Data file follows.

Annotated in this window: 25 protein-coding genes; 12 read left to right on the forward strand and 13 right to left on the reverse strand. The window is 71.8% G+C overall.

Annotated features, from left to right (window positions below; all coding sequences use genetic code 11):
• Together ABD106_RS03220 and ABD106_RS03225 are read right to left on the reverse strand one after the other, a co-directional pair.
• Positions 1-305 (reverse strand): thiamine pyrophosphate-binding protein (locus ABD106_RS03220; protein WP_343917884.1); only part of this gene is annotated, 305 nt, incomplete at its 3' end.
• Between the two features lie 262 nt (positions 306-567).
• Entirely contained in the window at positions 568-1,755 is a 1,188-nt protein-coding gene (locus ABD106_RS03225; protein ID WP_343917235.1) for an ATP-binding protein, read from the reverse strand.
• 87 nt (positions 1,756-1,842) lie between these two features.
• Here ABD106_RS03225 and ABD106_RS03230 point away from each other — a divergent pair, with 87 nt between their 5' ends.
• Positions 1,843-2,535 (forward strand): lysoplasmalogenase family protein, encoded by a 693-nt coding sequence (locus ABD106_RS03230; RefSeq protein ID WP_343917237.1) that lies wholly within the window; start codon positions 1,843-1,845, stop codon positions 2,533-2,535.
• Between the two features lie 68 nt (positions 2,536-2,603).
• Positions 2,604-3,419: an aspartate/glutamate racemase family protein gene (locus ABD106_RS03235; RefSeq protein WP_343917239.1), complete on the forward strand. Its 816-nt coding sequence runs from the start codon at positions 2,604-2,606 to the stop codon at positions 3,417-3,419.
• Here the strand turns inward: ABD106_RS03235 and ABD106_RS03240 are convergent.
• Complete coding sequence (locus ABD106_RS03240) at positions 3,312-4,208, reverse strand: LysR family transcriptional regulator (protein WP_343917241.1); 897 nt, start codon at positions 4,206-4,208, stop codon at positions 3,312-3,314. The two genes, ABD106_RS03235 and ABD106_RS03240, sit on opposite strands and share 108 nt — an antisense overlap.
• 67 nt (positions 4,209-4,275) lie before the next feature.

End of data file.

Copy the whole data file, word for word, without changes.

Annotated in this window: 25 protein-coding genes; 12 read left to right on the forward strand and 13 right to left on the reverse strand. The window is 71.8% G+C overall.

Annotated features, from left to right (window positions below; all coding sequences use genetic code 11):
• Together ABD106_RS03220 and ABD106_RS03225 are read right to left on the reverse strand one after the other, a co-directional pair.
• Positions 1-305 (reverse strand): thiamine pyrophosphate-binding protein (locus ABD106_RS03220; protein WP_343917884.1); only part of this gene is annotated, 305 nt, incomplete at its 3' end.
• Between the two features lie 262 nt (positions 306-567).
• Entirely contained in the window at positions 568-1,755 is a 1,188-nt protein-coding gene (locus ABD106_RS03225; protein ID WP_343917235.1) for an ATP-binding protein, read from the reverse strand.
• 87 nt (positions 1,756-1,842) lie between these two features.
• Here ABD106_RS03225 and ABD106_RS03230 point away from each other — a divergent pair, with 87 nt between their 5' ends.
• Positions 1,843-2,535 (forward strand): lysoplasmalogenase family protein, encoded by a 693-nt coding sequence (locus ABD106_RS03230; RefSeq protein ID WP_343917237.1) that lies wholly within the window; start codon positions 1,843-1,845, stop codon positions 2,533-2,535.
• Between the two features lie 68 nt (positions 2,536-2,603).
• Positions 2,604-3,419: an aspartate/glutamate racemase family protein gene (locus ABD106_RS03235; RefSeq protein WP_343917239.1), complete on the forward strand. Its 816-nt coding sequence runs from the start codon at positions 2,604-2,606 to the stop codon at positions 3,417-3,419.
• Here the strand turns inward: ABD106_RS03235 and ABD106_RS03240 are convergent.
• Complete coding sequence (locus ABD106_RS03240) at positions 3,312-4,208, reverse strand: LysR family transcriptional regulator (protein WP_343917241.1); 897 nt, start codon at positions 4,206-4,208, stop codon at positions 3,312-3,314. The two genes, ABD106_RS03235 and ABD106_RS03240, sit on opposite strands and share 108 nt — an antisense overlap.
• 67 nt (positions 4,209-4,275) lie before the next feature.